We also harvested a great crop of potatoes a couple weeks ago, and our kale, broccolini, and collard starts are in the ground. We’re currently maintaining small but solid weekly restaurant sales, but we’ve put our farmers market sales on pause for the rest of the year. We’re mapping out our Fall plans as we evaluate how well these new seedlings take and how germination goes for this next round of seeding. These observations will allow us to finalize whether or not we will have a Fall CSA, for example, and how much we’ll need to increase our restaurant sales accordingly. We’ll be making a lot of decisions over the coming weeks and months and we’ll try our hardest to keep you all posted.
Here are some more photos from this past spring and early summer, these ones by David Herron.
To those of you who follow the farm blog regularly: we arre so sorry for the general absence of posts this season. It’s been a very unusual couple of months.
This past winter and spring, Caitlyn and I were full of plans. We had everything laid out on paper, from very detailed crop rotation charts, to yield projections, to marketing and financial goals. We planned to start our month-to-month CSA with 25 members and then each month grow by 5 members until we got to 40. We planned to start delivering weekly to our three committed restaurant customers and pick up a few along the way. In addition, we planned to set up a stand every Thursday at the Mission Community Market. These were big goals and we knew we had to practice impeccable time management. So we organized a schedule that laid out which hours would be devoted to each of the myriad of tasks that had to be completed each week to keep all the balls in the air.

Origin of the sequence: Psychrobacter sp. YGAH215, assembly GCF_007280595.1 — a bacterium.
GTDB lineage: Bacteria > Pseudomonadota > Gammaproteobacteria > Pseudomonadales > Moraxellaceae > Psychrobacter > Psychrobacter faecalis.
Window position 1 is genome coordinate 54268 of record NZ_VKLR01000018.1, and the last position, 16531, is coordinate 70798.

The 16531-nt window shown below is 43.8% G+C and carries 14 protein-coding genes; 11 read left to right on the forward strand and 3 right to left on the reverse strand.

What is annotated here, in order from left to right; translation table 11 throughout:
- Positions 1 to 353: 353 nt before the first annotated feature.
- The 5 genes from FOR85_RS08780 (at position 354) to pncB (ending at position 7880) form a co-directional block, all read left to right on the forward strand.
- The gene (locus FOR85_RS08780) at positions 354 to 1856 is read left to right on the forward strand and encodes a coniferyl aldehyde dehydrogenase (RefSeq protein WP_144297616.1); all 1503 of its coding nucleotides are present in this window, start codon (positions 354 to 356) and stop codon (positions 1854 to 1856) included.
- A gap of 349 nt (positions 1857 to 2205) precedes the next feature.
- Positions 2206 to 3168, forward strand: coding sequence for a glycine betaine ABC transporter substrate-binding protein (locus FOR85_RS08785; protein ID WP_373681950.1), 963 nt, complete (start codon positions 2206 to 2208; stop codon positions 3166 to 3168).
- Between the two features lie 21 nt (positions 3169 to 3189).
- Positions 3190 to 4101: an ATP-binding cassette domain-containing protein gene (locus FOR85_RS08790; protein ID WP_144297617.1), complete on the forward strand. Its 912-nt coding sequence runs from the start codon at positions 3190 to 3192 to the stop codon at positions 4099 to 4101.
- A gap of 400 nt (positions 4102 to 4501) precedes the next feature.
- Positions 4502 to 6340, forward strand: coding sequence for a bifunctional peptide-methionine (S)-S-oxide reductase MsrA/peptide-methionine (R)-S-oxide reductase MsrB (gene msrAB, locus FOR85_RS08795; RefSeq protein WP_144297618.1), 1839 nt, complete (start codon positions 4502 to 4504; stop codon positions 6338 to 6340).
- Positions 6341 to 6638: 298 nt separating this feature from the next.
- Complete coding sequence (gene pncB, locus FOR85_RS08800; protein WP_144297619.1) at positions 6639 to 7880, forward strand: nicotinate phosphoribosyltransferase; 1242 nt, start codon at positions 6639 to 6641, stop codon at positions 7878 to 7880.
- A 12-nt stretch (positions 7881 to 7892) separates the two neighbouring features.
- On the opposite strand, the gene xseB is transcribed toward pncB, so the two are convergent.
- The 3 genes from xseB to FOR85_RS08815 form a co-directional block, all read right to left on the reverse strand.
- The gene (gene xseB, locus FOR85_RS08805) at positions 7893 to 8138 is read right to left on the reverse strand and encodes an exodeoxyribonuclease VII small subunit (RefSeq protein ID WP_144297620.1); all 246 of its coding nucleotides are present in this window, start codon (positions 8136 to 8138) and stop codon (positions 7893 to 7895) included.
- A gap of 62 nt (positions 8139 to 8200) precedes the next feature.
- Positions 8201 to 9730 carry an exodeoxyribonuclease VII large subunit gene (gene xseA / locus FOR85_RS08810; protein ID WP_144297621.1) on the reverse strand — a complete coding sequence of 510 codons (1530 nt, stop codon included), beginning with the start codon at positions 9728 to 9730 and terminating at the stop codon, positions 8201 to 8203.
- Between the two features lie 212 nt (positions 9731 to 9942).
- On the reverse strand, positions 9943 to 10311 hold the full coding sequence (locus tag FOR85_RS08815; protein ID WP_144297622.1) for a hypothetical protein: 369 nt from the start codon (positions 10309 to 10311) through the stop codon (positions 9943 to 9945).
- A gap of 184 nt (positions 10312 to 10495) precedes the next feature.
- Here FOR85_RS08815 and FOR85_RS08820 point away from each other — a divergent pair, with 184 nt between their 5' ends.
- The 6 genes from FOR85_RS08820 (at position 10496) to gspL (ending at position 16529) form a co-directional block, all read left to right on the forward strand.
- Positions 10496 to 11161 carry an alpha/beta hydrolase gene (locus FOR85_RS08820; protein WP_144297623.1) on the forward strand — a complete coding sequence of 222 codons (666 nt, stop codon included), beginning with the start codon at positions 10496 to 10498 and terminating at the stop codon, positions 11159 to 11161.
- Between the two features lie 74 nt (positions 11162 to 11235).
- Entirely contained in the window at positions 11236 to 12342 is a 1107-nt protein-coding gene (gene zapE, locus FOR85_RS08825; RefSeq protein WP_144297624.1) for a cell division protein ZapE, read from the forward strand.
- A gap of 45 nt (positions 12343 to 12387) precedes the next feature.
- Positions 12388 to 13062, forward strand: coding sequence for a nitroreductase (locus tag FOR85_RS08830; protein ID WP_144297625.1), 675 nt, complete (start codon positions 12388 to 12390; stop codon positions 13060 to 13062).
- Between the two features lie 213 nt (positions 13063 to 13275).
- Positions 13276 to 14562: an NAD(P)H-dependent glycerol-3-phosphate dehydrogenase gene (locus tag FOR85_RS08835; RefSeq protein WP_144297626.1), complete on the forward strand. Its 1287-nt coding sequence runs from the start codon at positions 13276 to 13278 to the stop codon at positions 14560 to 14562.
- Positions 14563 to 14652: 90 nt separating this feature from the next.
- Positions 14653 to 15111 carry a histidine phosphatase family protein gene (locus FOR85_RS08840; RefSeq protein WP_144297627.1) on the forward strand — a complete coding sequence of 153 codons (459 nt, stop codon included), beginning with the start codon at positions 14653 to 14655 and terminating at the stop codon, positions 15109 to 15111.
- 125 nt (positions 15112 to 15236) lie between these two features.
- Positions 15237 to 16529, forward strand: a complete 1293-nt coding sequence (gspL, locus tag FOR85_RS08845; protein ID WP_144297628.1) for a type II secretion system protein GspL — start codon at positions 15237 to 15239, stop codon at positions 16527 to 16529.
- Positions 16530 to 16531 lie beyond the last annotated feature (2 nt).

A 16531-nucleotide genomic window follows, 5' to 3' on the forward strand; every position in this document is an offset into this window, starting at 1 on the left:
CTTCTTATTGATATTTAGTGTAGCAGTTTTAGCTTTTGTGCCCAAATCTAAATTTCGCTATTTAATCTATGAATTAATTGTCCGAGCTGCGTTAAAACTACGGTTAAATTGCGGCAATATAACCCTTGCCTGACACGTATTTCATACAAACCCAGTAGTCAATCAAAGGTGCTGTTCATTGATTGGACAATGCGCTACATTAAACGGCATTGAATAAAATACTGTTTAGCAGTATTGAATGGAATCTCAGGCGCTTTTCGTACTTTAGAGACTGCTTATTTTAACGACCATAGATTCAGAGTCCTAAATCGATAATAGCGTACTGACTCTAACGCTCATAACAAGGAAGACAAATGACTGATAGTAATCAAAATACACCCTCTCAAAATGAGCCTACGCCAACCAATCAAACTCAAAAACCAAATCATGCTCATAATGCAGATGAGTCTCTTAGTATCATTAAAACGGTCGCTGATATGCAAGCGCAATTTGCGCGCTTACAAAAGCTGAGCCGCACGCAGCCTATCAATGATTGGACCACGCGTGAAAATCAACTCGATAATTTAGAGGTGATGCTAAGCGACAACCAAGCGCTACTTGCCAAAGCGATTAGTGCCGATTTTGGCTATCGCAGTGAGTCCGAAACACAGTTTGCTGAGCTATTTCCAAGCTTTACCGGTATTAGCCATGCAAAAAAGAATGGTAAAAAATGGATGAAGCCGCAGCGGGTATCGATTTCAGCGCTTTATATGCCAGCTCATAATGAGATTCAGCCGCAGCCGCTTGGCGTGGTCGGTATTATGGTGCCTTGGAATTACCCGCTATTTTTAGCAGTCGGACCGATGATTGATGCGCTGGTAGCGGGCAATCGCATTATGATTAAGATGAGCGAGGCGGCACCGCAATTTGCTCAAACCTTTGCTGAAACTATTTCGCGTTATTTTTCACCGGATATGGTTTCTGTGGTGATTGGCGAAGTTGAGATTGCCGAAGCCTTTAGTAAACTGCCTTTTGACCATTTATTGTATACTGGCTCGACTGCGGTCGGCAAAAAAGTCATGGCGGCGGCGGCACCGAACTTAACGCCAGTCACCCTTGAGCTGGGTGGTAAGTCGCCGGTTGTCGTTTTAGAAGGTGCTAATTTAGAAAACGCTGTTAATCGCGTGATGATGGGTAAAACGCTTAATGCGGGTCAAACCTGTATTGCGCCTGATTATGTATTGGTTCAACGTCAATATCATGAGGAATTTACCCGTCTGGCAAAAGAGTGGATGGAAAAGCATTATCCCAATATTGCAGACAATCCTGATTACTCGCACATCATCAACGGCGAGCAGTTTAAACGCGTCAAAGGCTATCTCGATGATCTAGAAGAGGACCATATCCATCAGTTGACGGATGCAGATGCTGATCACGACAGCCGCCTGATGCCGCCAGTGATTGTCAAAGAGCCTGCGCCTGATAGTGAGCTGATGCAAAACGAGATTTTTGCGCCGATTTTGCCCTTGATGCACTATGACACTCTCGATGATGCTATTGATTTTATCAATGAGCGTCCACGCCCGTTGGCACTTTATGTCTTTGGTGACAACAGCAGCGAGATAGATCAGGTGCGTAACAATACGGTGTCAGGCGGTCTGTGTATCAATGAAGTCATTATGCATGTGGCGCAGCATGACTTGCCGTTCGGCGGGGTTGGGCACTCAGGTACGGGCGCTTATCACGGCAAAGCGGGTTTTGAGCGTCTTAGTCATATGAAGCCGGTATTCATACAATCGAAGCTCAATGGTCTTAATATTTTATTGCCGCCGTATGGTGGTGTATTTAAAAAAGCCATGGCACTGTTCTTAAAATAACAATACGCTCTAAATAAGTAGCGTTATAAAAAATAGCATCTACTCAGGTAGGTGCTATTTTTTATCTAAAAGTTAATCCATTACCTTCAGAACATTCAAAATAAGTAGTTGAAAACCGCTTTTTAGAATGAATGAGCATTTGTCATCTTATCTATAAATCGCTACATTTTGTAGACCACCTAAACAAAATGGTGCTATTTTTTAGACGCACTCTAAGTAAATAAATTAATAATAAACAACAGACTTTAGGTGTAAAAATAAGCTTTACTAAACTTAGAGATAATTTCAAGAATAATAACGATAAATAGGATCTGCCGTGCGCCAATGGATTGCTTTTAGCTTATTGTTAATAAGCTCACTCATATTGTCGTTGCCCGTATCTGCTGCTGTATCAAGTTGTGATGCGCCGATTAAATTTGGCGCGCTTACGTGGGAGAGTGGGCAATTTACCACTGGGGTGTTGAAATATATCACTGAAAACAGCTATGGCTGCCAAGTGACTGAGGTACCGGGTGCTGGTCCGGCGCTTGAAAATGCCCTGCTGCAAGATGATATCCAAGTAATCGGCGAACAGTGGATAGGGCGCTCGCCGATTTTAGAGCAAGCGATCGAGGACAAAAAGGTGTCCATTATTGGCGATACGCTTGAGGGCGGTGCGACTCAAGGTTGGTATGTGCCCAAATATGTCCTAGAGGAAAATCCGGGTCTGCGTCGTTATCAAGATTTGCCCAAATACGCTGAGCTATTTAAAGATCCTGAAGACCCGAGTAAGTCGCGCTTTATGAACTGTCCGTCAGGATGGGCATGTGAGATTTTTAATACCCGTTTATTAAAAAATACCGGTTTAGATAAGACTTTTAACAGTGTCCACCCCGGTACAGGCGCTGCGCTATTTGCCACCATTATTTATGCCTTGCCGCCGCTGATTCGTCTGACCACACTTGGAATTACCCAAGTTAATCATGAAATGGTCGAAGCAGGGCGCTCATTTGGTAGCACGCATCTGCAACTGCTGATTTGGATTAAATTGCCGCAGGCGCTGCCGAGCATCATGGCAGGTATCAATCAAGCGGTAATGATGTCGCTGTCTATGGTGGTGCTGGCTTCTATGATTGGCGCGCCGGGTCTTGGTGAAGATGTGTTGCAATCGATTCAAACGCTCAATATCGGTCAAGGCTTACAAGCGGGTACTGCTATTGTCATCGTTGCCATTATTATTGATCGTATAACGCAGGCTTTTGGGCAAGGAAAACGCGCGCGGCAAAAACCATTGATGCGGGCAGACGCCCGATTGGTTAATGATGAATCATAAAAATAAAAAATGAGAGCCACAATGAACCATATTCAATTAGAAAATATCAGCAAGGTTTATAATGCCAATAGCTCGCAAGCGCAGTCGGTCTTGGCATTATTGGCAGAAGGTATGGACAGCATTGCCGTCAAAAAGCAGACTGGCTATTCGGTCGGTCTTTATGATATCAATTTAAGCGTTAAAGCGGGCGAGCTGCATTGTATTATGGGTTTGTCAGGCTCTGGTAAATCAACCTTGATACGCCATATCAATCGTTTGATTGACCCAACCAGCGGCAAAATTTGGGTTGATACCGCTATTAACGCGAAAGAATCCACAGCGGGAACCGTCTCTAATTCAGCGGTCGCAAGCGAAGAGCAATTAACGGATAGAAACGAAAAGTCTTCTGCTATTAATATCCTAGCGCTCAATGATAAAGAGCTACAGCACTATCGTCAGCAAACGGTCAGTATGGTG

In the beginning of the season, all went according to plan. From February to May we grew and sold many pounds of produce each week to CSA members, chefs and at the farmers market. Our schedule kept us focused and very busy. We had a lot of fun having a public presence at the farmers market, and took a lot of pride designing a beautiful welcoming stand. It was pretty tough though, because the farmers market added an extra very long (13 hour!) work day to the week. We would generally begin harvesting at 7:30 or 8 in the morning, pack up and get to market by 2:30, set up and then sell at the market until 8. By the time we had packed up and returned all the market gear and leftover produce to our shed it was 9pm and we were totally wiped out. The combination of physical and social interactive energy that we expended on market day often took us a couple days to fully recover from. So, as the weeks rolled on, some important details started to fall through the cracks. Like turning and seeding enough beds each week to keep the food growing, like keeping crops weeded, like retrofitting our failing irrigation system, like doing any infrastructural improvements that would make our daily systems more streamlined and efficient, like keeping up with the books, like responding to all the emails.
We started to feel behind and overwhelmed. As we churned through our routines, we didn’t have the clarity or presence of mind to stop and reevaluate the goals and subsequent program that we had designed for ourselves. We didn’t have time for the creative reflection and communication (drawing, zine making, writing) that had been such a nourishing and guiding part of this project from the beginning. The omnipresent sensation of being behind with no way to ever fully catch up was a subconscious weight that we carried while we worked. The farm started to feel like a less pleasant place to be. It was harder to access the inspiration that had fueled us for the last couple of years.
A few other factors also contributed to the fast-approaching burnout. One was that it was an especially windy spring and our site is already a wind tunnel. We couldn’t keep the hats on our heads or the plants well enough irrigated. We would leave the farm feeling dried out, a little crazy, and disappointed by rows of stunted plants. The second was that we had little time to devote to other people and pursuits that nurture us in our lives. In short, we had taken on more than we could comfortably, happily handle.